Unfortunately, Hitler never inventoried his books, and the only detailed accounting of his libraries comes courtesy of the former United Press correspondent Frederick Oechsner, who met Hitler repeatedly and was evidently able to acquaint himself intimately with the Führer's book collections. "I found that his personal library, which is divided between his residence in the Chancellery in Berlin and his country home on the Obersalzberg at Berchtesgaden, contains roughly 16,300 books," Oechsner wrote in his best-selling book This Is the Enemy (1942).
According to Oechsner, the biggest single share of Hitler's library, some 7,000 books, was devoted to military matters, in particular "the campaigns of Napoleon, the Prussian kings; the lives of all German and Prussian potentates who ever played a military role; and books on virtually all the well-known military campaigns in recorded history." Another 1,500 volumes concerned architecture, theater, painting, and sculpture. "One book on the Spanish theater has pornographic drawings and photographs, but there is no section on pornography, as such, in Hitler's Library," Oechsner wrote. The balance of the collection consisted of clusters of books on diverse themes ranging from nutrition and health to religion and geography, with "eight hundred to a thousand books" of "simple, popular fiction, many of them pure trash in anybody's language."
By his own admission, Hitler was not a big fan of novels, though he once ranked Gulliver's Travels, Robinson Crusoe, Uncle Tom's Cabin, and Don Quixote (he had a special affection for the edition illustrated by Gustave Doré) among the world's greatest works of literature. The one novelist we know Hitler loved and read was Karl May, a German writer of cheap American-style westerns. In the spring of 1933, just months after the Nazis seized power, Oskar Achenbach, a Munich-based journalist, toured the Berghof—in the Führer's absence—and discovered a shelf of Karl May novels at Hitler's bedside. "The bedroom of the Führer is of spartan simplicity," Achenbach reported in the Sonntag Morgenpost. "Brass bed, closet, toiletries, a few chairs, those are all the furnishings. On a bookshelf are works on politics and diplomacy, a few brochures and books on the care of German shepherds, and then—pay attention you German boys! Then comes an entire row of books by—Karl May! Winnetou, Old Surehand, Bad Guy, all our dear old friends." During the war Hitler reportedly admonished his generals for their lack of imagination and recommended that they all read Karl May. Albert Speer recounted in his Spandau diaries,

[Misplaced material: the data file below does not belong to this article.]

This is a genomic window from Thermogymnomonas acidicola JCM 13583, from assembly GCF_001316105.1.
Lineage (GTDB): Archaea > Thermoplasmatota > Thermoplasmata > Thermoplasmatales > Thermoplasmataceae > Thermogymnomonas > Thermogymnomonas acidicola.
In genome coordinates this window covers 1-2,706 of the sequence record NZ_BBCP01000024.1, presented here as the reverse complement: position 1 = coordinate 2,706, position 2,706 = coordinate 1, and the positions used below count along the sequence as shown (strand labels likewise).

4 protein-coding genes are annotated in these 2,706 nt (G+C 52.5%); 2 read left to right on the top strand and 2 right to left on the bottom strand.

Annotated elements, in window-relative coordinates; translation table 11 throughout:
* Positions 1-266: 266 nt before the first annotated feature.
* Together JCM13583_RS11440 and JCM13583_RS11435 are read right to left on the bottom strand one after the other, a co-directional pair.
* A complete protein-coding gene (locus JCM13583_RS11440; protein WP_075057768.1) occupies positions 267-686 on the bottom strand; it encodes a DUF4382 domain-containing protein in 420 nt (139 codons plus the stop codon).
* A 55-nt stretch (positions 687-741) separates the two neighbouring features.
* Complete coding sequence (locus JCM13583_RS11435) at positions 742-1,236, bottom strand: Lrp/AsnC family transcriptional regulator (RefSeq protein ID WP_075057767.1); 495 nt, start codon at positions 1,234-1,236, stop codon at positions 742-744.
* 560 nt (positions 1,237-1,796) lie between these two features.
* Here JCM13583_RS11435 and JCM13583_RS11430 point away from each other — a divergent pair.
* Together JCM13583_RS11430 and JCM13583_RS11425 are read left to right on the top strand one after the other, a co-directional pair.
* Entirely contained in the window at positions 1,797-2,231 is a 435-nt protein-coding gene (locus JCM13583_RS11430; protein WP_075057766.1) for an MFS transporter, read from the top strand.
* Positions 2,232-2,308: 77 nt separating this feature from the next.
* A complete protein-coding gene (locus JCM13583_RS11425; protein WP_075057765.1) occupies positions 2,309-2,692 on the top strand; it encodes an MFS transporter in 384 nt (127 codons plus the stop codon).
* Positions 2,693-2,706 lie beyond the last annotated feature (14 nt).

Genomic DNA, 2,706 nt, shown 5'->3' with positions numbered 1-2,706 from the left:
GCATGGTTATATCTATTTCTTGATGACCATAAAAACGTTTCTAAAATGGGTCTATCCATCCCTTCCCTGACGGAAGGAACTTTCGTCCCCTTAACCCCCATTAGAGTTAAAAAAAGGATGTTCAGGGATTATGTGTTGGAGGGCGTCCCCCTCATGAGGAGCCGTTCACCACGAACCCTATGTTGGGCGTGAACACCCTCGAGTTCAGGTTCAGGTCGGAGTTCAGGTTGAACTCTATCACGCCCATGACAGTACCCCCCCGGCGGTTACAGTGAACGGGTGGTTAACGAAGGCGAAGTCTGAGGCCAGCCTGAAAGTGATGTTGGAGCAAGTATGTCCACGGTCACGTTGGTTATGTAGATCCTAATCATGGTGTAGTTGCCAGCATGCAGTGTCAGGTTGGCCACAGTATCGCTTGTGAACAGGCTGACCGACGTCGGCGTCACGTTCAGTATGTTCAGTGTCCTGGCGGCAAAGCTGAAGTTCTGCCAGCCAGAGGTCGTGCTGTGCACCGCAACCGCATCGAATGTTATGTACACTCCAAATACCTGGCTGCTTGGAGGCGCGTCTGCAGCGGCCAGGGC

Hitler was wont to say that he had always been deeply impressed by the tactical finesse and circumspection that Karl May conferred upon his character Winnetou ... And he would add that during his reading hours at night, when faced by seemingly hopeless situations, he would still reach for those stories, that they gave him courage like works of philosophy for others or the Bible for elderly people.
No one knows the exact extent of Hitler's library. Though Oechsner estimated the original collection at 16,000 volumes, Gassert and Mattern assert that it is impossible to determine the actual dimensions, especially since the majority of the books were either burned or plundered in the final weeks of the war—an assumption confirmed in part by Florian Beierl, the head of the Archive for the Contemporary History of the Obersalzberg, in Berchtesgaden. According to Beierl, Hitler's Berghof experienced successive waves of looters: first local residents, then French and American soldiers, and eventually members of the U.S. Senate. Beierl showed me archival film footage (taken by the legendary World War II photographer Walter Rosenblum) of a delegation of American senators—Burton Wheeler, Homer Capehart, and Ernest McFarland—emerging from the Berghof ruins with books under their arms. "I doubt if they were taking them to the Library of Congress," Beierl said.